The largest recent event -- the “Maunder Minimum,” which lasted from 1645 and 1715 — overlapped with the “Little Ice Age” (13th to mid-19th century). While scientists continue to research whether an extended solar minimum could have contributed to cooling the climate, there is little evidence that the Maunder Minimum sparked the Little Ice Age, or at least not entirely by itself (notably, the Little Ice Age began before the Maunder Minimum). Current theories on what caused the Little Ice Age consider that a variety of events could have contributed, with natural fluctuations in ocean circulation, changes in land use by humans and cooling from a less active sun also playing roles; overall, cooling caused by volcanic aerosols likely played the title role.
Several studies in recent years have looked at the effects that another Grand Solar Minimum might have on global surface temperatures. These studies have suggested that while a grand minimum might cool the planet as much as 0.3 degrees C, this would, at best, slow down but not reverse human-caused global warming. There would be a small decline of energy reaching Earth; however, just three years of current carbon dioxide concentration growth would make up for it. In addition, the Grand Solar Minimum would be modest and temporary, with global temperatures quickly rebounding once the event concluded.
Moreover, even a prolonged Grand Solar Minimum or Maunder Minimum would only briefly and minimally offset human-caused warming.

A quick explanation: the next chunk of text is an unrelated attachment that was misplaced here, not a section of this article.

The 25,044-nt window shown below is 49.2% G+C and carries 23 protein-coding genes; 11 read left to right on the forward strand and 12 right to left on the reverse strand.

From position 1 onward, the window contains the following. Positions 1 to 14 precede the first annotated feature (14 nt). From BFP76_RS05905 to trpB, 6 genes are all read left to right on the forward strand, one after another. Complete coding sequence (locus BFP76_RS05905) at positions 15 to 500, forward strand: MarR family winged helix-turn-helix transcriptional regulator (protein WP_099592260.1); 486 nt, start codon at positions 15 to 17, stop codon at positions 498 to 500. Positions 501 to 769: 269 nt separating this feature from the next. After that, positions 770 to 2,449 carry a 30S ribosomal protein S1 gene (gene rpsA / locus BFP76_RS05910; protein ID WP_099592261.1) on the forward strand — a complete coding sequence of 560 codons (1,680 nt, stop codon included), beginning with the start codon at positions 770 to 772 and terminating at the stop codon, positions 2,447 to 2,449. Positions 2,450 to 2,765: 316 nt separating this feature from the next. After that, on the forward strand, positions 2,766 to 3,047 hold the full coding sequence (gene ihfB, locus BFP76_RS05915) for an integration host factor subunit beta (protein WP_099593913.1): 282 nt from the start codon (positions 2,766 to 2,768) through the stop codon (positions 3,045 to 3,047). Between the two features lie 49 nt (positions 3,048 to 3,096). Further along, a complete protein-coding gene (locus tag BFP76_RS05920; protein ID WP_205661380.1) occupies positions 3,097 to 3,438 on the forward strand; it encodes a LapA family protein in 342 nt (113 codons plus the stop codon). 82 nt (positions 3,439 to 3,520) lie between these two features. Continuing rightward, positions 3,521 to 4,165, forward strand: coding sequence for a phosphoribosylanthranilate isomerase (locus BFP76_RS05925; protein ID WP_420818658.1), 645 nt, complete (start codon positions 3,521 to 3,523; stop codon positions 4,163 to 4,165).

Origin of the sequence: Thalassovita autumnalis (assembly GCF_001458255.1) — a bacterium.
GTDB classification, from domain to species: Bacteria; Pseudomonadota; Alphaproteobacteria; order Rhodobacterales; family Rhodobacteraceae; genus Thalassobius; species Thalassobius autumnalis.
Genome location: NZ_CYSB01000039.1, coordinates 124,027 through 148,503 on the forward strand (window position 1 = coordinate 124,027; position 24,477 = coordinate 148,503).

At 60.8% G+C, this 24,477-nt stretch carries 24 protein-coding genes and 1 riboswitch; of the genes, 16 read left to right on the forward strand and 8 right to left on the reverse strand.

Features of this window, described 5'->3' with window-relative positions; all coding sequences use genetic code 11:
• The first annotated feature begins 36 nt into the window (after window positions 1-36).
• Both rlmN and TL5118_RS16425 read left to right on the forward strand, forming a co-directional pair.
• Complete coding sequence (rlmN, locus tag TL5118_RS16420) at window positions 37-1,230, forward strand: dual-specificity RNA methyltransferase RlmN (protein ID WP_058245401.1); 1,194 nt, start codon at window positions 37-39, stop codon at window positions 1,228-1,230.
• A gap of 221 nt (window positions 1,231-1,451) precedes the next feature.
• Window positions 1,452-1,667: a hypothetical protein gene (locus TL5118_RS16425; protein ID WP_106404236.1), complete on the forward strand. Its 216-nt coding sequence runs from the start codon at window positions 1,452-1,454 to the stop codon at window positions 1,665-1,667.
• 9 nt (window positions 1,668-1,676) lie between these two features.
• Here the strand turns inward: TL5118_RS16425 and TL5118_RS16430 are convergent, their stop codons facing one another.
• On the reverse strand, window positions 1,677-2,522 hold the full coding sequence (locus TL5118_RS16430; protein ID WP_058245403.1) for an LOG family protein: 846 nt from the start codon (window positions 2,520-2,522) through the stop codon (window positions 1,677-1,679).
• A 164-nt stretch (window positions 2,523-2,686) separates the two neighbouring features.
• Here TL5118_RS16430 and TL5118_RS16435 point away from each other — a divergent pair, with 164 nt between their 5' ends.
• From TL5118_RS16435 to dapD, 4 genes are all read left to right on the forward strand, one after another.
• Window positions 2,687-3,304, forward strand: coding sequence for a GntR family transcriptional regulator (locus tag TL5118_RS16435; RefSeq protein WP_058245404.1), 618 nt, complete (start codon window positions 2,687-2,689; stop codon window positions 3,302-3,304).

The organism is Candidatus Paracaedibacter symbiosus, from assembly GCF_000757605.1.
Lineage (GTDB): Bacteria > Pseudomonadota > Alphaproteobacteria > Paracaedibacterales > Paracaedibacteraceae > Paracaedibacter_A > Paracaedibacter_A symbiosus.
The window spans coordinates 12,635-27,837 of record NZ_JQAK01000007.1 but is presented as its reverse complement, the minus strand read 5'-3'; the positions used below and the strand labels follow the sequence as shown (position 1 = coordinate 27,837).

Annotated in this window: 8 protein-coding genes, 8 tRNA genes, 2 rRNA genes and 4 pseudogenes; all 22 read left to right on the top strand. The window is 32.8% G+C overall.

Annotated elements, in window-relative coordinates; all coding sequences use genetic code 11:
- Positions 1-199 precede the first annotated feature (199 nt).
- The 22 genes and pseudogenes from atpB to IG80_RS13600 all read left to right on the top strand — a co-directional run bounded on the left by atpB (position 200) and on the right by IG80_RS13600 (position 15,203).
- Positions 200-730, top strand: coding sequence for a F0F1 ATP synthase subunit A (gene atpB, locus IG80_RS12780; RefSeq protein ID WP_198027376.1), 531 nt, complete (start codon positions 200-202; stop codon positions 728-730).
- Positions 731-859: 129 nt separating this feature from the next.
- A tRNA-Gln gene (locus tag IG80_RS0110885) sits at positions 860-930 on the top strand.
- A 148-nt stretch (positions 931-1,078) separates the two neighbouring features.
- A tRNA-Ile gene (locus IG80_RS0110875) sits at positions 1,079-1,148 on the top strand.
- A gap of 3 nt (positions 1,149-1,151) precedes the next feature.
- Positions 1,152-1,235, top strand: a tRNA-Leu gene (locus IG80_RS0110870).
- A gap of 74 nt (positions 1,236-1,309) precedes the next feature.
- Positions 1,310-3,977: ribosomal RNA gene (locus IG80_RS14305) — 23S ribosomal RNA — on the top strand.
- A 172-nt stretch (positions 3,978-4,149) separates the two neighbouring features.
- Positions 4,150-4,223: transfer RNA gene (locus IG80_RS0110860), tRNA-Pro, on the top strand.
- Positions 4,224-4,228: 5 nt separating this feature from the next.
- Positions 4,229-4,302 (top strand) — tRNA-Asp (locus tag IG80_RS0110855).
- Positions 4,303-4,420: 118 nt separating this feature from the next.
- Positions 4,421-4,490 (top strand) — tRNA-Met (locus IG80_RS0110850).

More about solar cycles:
As 2019 comes to an end and a new decade approaches, we look back at all the important Earth science NASA has revealed. This is a time to take stock in all that we have learned and to use those insights to better understand and reliably predict the many ways our planet is changing in the coming decades.
Our planet is an interconnected system, and every new discovery leads to new understandings and new avenues of exploration. Our climate is changing, and NASA spacecraft and science over the past decade have studied it from numerous angles and perspectives. Below are highlights of the science NASA spacecraft have enabled over the past decade, and important topics to study over the decades to come.
In 2012, the Arctic sea ice cover reached the smallest point observed from space yet, and in the years since, scientists have watched it shrink further. Studying the sea ice loss has brought new insights to the feedback loops that climate change has set in motion. The sea ice cover in the Arctic has, in the past, protected that area of the world from warming. Because ice is a much brighter surface than the dark ocean, it reflected more light and heat. With the loss of that ice, the ocean now absorbs that heat and speeds up warming in the Arctic.